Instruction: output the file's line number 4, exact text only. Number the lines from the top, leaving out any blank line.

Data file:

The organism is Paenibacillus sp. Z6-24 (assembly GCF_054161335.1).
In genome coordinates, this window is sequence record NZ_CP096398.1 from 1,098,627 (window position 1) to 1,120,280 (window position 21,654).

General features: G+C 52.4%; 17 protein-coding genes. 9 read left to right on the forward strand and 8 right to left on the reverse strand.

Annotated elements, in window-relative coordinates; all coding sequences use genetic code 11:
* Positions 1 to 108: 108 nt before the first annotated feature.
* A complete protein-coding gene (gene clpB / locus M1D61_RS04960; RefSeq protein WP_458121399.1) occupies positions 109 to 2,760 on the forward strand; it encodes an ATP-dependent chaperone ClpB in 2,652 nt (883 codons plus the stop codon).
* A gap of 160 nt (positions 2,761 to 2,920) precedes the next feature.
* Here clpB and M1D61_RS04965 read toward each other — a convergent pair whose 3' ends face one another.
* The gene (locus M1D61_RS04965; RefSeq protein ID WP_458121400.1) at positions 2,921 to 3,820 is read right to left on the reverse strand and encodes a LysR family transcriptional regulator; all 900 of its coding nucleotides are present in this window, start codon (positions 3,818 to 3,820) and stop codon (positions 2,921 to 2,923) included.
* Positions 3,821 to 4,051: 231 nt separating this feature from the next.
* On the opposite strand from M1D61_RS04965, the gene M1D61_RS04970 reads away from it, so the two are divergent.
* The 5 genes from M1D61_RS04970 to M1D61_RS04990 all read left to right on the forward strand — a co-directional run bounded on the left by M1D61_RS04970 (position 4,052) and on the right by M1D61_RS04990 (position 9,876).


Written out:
Annotated elements, in window-relative coordinates; all coding sequences use genetic code 11: